Should I Use A Moisturizer If I Have Oily Skin

Oily, Dry or Combination skin? It Diverse young women laughing at camera and embracing on white backgroundcan be difficult to know the ideal skin care routine for your skin type, or even what type of skin you have. These questions can be cleared up with a quick visit to your dermatologist. But for those who are certain that they have naturally oily skin, we have a few tips on how to moisturize.

“Many cleansers and exfoliating agents remove the superficial layers of the skin, exposing you to external agitators which in turn, can cause irritation and dryness,” says Dr. Miriam Hanson, a board certified dermatologist and cosmetic expert in Austin, Texas. “Toners, astringents, and certain alcohol-based serums can further aggravate this problem.”

The body compensates for the bare, exposed and irritated skin by increasing its sebum production. Sebum is in fact the natural oil produced by sebaceous glands to moisturize and lubricate the skin. Individuals with oily skin appear to have an excess of sebum production.

Do I Still Need A Moisturizer If I Have Oily Skin? 

Shiny skin, large pores, and greasy looking skin are all the hallmarks of oily skin. Sebaceous glands are found over the body but have the highest concentration on the face. “Many people with oily skin think that they should skip moisturizing, but applying a moisturizer is still recommended by dermatologists,” shares Emily Johnston, certified physician assistant at Sanova Dermatology.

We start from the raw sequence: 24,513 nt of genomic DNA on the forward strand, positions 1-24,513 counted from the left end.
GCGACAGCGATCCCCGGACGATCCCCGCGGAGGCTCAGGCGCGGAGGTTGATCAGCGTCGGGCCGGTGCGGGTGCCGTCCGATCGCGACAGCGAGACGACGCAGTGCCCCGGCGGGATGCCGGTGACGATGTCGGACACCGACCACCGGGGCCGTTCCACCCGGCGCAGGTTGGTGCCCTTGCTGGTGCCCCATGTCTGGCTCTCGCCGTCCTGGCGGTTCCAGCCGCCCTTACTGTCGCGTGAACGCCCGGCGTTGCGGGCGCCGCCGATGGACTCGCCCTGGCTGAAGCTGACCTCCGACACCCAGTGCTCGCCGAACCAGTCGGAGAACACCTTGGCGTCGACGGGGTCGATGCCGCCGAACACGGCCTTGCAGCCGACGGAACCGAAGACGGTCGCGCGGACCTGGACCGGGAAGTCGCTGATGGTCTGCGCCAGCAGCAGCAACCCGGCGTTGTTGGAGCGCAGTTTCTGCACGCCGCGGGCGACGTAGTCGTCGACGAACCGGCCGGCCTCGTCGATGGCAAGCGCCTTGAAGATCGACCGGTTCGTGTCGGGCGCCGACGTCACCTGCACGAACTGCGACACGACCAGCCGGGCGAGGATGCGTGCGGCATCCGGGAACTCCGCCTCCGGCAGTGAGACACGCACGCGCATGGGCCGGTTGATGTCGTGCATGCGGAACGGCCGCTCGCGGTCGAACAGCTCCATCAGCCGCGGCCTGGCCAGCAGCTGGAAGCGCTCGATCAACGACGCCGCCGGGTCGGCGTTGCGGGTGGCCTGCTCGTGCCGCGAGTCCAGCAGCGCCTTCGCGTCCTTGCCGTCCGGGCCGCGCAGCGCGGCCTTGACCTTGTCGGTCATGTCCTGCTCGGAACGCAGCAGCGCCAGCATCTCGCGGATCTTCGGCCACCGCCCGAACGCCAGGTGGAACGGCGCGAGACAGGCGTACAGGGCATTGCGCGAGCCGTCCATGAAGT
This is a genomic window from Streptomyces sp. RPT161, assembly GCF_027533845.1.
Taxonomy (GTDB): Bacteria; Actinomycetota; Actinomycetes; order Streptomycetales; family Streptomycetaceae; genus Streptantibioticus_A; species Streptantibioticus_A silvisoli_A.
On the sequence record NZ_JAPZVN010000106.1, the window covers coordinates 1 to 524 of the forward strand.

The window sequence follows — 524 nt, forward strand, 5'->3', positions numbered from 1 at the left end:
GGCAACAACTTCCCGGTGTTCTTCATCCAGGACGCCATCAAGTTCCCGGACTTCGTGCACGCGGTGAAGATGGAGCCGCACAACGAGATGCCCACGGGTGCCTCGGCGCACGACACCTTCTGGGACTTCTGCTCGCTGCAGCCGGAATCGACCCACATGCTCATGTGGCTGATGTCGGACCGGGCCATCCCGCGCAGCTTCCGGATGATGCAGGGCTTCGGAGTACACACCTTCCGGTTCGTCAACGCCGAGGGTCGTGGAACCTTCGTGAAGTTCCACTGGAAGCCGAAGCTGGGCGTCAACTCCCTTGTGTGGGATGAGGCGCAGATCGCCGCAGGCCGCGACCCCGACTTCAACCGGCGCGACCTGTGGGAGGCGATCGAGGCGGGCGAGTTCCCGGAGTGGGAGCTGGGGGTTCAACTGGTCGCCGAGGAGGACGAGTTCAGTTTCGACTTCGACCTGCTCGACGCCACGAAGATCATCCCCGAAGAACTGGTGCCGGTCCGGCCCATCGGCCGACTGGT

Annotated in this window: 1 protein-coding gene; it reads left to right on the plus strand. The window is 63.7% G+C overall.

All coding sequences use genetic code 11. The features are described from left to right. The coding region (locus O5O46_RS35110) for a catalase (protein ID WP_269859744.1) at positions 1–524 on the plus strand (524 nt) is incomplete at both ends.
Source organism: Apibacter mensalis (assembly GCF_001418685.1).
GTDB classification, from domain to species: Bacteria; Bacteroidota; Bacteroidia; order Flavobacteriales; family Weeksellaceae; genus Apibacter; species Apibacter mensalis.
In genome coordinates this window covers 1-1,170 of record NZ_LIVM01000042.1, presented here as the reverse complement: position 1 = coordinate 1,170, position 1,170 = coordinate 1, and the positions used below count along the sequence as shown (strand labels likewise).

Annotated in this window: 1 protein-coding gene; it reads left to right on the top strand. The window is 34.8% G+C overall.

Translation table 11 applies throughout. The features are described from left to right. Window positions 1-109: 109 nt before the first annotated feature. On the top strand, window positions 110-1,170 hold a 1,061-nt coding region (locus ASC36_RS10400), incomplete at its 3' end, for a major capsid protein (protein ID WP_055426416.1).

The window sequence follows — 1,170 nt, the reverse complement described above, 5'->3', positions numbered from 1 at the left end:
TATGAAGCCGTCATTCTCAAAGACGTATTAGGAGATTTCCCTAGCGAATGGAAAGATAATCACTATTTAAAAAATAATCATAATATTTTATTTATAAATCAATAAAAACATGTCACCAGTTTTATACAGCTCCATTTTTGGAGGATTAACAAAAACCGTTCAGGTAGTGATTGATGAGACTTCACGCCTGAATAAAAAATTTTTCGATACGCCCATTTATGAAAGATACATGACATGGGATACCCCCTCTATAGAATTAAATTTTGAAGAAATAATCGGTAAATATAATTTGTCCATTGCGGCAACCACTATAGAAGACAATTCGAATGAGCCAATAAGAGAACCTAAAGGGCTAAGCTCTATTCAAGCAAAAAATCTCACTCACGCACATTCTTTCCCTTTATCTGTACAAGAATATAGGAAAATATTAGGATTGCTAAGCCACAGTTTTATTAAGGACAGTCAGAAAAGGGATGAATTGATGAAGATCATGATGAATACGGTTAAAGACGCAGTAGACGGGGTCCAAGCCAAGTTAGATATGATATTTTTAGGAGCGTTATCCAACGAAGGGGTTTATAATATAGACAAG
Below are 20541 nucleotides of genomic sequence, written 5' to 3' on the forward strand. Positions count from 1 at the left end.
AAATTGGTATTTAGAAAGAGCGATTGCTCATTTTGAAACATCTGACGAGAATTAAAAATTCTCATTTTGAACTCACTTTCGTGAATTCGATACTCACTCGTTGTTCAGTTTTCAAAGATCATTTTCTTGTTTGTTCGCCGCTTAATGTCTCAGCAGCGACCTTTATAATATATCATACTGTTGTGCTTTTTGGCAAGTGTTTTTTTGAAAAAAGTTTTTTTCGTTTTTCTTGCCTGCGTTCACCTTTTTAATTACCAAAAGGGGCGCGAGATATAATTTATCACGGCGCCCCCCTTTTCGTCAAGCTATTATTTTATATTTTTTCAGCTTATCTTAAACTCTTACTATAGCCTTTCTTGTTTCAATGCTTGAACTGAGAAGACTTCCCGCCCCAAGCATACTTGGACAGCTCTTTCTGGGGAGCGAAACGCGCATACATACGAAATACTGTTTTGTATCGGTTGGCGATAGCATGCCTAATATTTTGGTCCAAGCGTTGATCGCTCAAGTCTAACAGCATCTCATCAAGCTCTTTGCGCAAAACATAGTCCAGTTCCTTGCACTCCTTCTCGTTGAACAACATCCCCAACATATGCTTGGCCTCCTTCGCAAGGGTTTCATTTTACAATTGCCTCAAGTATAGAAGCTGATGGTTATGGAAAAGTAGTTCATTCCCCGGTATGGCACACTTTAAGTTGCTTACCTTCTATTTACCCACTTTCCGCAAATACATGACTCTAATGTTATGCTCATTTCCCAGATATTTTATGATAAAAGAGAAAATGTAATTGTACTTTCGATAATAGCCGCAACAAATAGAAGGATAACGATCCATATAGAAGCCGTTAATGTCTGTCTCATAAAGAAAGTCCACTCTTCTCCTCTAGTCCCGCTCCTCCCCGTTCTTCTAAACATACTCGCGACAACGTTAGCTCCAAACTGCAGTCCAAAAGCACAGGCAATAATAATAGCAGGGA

Keeping the skin hydrated stops the signal telling the body to produce sebum. Therefore, an external moisturizer applied to the skin can help quiet your body’s response and decrease the amount of sebum is produced. The result is a decrease in shine and oil!

Which moisturizer is right for you?

There are three ways moisturizers deliver hydration to the skin. The goal, of course, is using a moisturizer that will hydrate but not add oil to the skin.

  • Occlusive agents. Occlusives include things like vaseline, petroleum jelly, silicone and heavy oils. These agents work by creating a barrier on the surface, ultimately decreasing the amount of water that evaporates from the skin.  Occlusives tend to be a bit too heavy for oily and acne-prone skin, but are suitable for post-procedure healing such as after chemical peels or laser skin resurfacing.
  • Emollients. These moisturizers have some occlusive properties but are effective in treating dry, flaky skin. “We often use emollients in patients with severe xerosis, psoriasis or eczema because they help restore and repair the skin barrier,” says Dr. Hanson.
  • Humectants. These agents attract and bind water, moisturizing the skin without choking it. A lightweight, non-comedogenic, humectant moisturizer is best used for those suffering from oily skin. Non-comedogenic products won’t clog pores, contrary to the oiliness. Additionally, some moisturizers also contain ingredients such as talc to control shine and help mattify the skin throughout the day.

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If you want to learn how to tailor the perfect regimen for your skin,  please contact us today to set up a consultation with one of our skin care professionals.

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